College football is a sport rife with invented traditions, rivalries chief among them. Let’s look at how a rivalry develops in the 21st century.
Looming on the schedule in Week 10 of a strange college football season is a game that almost never came to fruition. When conferences first started addressing plans for how to navigate the COVID-19 pandemic, the Mountain West opted to call off fall football and look for ways to play in the spring. In the process it jeopardized one of the sport’s more recently-formed but no less heated rivalries.
As conferences shuttered fall plans or went to conference-only schedules, it left BYU in the lurch. Their schedule melted away before them, with six Power Five opponents calling off their games against the Cougars and other powers like Boise State also unavailable to play.
Since 2003, Boise State and BYU have played just 10 times. Their meeting on November 6 will likely feature the first matchup between the two teams where both were ranked in the AP Top 25 at the same time. Though the two teams have only met consistently since 2012, losing the rivalry game this year would have felt hollow with both teams on the field.
Whether or not these two teams should even be fielding football teams in the midst of a pandemic is another question that goes beyond the purview of the specific topic that the restoration of this game to the schedule brings to mind on a Sunday morning. Instead, let’s talk about the concept of invented traditions and how it helps explain so much of what we consider sacred in college football in this week’s return of Sunday Morning Quarterback.
What is an invented tradition?
The biggest meeting yet between two oft-overlooked Western powers with chips on their respective shoulders speaks to the invented traditions that are at the heart of just about everything in college football.
The concept goes back to Eric Hobsbawm, a historian whose work offers a sound theoretical framework for how we might consider a range of subjects related to college football. It is as relevant to understanding the amateur foundations of the sport as it is to breaking down the mythic nature of the national championship or, indeed, to how we can better relate to rivalries of all ages and intensities. Let’s consider several of these aspects as we look for a moment at the basic principles of an invented tradition through the lens of rivalries.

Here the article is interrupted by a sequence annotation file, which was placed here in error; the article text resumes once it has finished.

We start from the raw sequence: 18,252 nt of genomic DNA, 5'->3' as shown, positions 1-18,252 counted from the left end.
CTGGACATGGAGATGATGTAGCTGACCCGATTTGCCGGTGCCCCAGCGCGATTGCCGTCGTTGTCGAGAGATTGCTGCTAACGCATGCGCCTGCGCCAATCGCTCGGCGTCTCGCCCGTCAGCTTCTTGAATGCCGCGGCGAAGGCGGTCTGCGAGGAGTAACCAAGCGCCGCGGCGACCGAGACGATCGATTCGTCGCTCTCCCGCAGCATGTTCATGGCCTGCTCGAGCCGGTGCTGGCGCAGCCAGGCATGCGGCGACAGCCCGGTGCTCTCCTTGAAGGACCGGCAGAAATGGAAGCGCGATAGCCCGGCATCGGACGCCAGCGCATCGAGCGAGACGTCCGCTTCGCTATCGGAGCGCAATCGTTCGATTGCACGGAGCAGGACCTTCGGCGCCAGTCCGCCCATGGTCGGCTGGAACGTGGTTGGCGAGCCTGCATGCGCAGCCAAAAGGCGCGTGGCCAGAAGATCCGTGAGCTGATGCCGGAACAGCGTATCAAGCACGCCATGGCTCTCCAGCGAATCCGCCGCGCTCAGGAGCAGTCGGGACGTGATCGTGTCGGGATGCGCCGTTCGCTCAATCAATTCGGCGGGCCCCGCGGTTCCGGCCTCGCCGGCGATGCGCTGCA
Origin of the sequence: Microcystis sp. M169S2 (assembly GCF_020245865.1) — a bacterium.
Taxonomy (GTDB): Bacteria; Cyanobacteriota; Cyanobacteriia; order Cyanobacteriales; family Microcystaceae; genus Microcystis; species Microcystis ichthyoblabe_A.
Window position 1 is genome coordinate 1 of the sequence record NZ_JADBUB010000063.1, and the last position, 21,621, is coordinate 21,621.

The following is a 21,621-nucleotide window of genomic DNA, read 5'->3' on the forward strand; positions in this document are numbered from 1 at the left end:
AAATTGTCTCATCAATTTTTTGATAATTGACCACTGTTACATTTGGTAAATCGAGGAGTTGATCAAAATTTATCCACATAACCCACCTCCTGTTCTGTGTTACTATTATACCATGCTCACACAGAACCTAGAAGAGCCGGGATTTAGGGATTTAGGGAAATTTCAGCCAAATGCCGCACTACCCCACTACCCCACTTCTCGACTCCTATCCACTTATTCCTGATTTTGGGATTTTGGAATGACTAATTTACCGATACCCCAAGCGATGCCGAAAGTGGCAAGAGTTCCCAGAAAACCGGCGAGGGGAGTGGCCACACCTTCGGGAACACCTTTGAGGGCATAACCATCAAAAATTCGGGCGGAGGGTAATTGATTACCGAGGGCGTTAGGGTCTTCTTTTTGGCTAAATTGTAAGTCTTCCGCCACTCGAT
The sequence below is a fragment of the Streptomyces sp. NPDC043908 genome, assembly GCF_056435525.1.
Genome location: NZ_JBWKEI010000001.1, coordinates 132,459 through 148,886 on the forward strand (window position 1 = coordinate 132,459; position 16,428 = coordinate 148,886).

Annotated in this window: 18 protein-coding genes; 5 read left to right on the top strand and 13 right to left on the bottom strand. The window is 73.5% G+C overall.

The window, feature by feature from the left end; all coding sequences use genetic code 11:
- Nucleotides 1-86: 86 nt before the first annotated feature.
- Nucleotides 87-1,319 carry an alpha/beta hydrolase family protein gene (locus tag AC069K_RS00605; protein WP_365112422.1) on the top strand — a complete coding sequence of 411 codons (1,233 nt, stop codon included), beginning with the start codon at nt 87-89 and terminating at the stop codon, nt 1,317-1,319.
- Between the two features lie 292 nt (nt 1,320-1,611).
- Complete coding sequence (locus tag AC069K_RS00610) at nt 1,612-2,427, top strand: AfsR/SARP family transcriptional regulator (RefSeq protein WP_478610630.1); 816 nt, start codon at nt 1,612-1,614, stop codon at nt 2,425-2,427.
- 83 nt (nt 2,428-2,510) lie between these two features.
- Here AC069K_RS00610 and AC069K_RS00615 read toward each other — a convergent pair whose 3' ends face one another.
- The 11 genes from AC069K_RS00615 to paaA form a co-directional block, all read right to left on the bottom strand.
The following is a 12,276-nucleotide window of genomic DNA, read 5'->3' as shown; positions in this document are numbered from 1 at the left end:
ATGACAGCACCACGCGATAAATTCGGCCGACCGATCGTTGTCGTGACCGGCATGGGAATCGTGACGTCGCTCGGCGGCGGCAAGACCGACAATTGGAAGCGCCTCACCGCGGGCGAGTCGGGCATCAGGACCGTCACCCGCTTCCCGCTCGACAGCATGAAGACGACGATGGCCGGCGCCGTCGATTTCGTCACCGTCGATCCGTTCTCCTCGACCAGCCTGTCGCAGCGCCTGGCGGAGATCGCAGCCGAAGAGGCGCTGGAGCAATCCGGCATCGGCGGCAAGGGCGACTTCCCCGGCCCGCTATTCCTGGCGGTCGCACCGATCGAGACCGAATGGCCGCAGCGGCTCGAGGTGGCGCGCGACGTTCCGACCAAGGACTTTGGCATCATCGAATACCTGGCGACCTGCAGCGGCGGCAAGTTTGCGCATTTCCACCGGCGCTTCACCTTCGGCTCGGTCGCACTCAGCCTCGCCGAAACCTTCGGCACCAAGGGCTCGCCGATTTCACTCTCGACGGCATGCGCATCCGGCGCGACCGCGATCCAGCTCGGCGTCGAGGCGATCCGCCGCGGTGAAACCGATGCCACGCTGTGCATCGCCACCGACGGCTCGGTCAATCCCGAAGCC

The process of invention is not always a conscious one.
When BYU first scheduled Boise State in 2003, for instance, the Broncos were a rising power looking to build their reputation against an established name like the Cougars. The two schools played a home-and-home series in 2003 and 2004, then thought nothing about playing one another again for nearly a decade.
After BYU left the Mountain West and Boise State stepped into the void left by defections from that league, the Cougars-Broncos tilt became an annual intersectional contest in the west. It was at once a marriage of convenience that quickly ballooned to a treasured spot on the calendar for both fan bases. As a team with a deeper pedigree, BYU provides historical cachet for Boise State’s meteoric rise over the past few decades.
Neither school explicitly set out to form a rivalry that lingers in the consciousness of their respective fans. Yet it has developed out of the need to establish and perpetuate perceived membership within the broader communities attached to institutions of higher learning, a practice that was consciously pursued through football by universities in the sport’s earliest days.
Also important is that connections to the past are mythical
Even for many rivalries that seem set in stone and immutable, their practice has not always been continuous. Consider intersectional rivalries that have been severed due to the pandemic such as Notre Dame’s annual series against USC, Navy, or Stanford. 2020 will hardly be the first time any of these rivalries is set aside for a season.
Even Notre Dame’s vaunted independence was set aside like a backpack at the end of a long school day, with the Irish recognizing that extraordinary times were best navigated within the security of the ACC.